Therefore, it would be something else if the CMT followed short-rates down to zero. I think if this happened there would be other things to worry about than a few hundred billion in Pay Options blowing up.

**Please note in the chart above that even though the MTA is down to 2% now, it was as high as 5.25% in 2006 and 2007 forcing large amounts of negative-amortization on most all POA’s originated from 2004 until 2007.  When payment rates are so low and margins so high, many are sitting right up against their respective 110% or 115% maximum negative amortization limit which forces a hard reset prior to the 5-year scheduled reset.

Actual Pay Option ARM Payment Choices and 6-Year Payment Schedule

Below are the five payment choices available of which the majority chose the ‘Minimum Monthly Payment’, option 1). Each year the minimum monthly payment rate increases 7.5% regardless of what happens to the underlying indices.

Also below are the annual payment rates for the first 5-years up until month 61 and the hard recast. The loan scenario uses a $300k loan amount, 1.25% payment rate, 7.5% annual payment cap, 3.5% margin and is based upon the MTA taken out to the 61st month and first recast. With a 2.03% MTA and 3.5% margin the fully indexed rate is 5.53%.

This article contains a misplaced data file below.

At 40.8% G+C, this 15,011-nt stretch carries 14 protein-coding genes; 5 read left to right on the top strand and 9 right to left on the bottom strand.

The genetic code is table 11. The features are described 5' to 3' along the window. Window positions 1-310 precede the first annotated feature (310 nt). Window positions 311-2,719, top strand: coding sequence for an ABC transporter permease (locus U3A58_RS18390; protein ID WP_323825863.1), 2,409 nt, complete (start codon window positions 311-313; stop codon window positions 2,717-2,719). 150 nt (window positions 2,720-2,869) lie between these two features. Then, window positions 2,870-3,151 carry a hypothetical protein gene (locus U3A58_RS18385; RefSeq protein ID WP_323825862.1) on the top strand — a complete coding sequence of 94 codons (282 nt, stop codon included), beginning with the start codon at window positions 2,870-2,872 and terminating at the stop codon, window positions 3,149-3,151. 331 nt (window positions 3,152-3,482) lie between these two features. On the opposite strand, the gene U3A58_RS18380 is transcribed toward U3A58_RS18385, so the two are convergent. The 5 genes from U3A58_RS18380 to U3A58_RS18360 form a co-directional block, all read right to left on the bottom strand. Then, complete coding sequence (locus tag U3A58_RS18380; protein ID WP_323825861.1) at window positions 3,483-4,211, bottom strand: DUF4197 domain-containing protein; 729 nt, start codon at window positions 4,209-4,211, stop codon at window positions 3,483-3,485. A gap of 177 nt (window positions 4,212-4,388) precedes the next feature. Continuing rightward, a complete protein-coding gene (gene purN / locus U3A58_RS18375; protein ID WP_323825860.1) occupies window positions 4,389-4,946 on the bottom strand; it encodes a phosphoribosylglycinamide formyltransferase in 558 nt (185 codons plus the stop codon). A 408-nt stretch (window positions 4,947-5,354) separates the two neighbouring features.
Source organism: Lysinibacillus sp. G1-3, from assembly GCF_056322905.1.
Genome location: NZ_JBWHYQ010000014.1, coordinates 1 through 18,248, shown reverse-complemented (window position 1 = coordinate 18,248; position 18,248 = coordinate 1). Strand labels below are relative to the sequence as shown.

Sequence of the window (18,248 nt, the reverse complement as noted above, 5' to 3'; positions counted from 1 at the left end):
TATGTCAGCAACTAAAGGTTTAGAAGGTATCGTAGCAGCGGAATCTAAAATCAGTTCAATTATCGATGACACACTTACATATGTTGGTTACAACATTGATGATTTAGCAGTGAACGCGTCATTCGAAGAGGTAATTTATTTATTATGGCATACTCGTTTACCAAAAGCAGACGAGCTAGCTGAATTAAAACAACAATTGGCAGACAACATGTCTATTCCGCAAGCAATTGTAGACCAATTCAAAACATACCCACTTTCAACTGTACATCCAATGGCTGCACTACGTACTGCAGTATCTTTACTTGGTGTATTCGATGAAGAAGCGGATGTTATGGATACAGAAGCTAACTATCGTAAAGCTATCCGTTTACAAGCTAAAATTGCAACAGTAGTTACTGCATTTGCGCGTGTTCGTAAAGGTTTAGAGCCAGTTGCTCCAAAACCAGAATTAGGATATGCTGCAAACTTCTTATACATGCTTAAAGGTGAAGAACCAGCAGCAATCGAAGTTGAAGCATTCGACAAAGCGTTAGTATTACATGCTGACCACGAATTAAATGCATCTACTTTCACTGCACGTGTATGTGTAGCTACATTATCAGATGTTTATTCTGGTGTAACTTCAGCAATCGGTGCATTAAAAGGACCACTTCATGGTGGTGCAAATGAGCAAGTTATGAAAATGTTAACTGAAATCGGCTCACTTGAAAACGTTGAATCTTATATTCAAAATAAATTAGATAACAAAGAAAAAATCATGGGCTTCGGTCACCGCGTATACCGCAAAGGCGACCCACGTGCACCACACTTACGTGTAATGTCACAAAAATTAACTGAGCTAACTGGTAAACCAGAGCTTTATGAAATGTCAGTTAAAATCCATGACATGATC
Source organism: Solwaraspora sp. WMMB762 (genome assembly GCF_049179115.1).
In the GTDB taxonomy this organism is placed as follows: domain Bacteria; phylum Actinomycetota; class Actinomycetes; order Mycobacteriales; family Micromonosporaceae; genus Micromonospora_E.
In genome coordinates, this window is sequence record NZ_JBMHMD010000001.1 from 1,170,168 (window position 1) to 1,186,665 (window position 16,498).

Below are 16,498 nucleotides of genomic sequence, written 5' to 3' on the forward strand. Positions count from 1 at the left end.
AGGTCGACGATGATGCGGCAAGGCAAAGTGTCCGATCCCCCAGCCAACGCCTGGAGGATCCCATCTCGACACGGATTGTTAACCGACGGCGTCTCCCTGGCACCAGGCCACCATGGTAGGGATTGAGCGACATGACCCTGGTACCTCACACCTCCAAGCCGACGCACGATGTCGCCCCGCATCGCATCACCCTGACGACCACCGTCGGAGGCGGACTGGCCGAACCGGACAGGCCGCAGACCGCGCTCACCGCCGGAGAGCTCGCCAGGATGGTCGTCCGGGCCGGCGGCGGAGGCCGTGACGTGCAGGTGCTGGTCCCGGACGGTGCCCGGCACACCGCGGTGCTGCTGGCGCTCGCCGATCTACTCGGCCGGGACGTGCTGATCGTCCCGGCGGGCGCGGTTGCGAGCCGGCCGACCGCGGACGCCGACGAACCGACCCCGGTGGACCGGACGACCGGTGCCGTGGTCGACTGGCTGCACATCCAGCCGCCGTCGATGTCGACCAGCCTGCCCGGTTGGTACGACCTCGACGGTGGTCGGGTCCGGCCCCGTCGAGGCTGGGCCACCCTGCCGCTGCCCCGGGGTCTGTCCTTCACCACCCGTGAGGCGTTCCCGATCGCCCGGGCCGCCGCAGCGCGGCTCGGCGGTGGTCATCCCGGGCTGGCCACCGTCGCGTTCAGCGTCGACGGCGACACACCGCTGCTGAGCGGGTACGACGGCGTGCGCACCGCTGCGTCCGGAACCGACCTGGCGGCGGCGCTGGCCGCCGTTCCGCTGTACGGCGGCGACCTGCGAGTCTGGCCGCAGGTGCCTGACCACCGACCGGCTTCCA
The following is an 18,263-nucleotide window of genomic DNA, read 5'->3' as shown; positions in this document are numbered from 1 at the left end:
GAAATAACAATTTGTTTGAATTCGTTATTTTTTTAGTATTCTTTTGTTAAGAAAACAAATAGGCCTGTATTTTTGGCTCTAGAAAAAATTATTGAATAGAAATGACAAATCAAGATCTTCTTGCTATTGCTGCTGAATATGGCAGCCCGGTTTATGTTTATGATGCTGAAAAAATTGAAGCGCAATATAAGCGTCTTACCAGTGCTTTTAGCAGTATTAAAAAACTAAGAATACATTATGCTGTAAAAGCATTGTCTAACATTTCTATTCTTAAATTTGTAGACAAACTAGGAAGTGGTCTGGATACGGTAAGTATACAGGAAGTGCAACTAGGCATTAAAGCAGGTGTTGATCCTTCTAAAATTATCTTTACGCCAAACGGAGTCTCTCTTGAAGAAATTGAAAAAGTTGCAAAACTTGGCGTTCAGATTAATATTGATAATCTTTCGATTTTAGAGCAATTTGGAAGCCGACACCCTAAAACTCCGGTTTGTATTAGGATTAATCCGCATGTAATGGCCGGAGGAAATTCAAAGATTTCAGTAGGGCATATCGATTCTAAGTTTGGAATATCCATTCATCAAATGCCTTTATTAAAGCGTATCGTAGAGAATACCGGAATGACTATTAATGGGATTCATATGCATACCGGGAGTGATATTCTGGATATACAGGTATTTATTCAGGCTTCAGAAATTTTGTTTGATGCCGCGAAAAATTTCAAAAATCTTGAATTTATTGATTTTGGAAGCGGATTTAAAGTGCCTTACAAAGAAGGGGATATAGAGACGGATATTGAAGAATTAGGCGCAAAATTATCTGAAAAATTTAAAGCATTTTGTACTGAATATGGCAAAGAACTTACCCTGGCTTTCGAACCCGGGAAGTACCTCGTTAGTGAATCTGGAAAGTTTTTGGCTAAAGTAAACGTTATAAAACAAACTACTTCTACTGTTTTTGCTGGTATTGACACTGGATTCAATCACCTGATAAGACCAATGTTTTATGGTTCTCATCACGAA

It is very important to note when evaluating the following schedules that:

a) for much of the time that POA’s were in existence many banks qualified the borrowers at the minimum monthly payment rate or based upon interest only payments. Additionally, over 80% were stated or limited income documentation loans. Both of these factors make knowing how the borrower will react to the standard 5-year hard recast nearly impossible to forecast given they were never underwritten to take into consideration a reset of any type .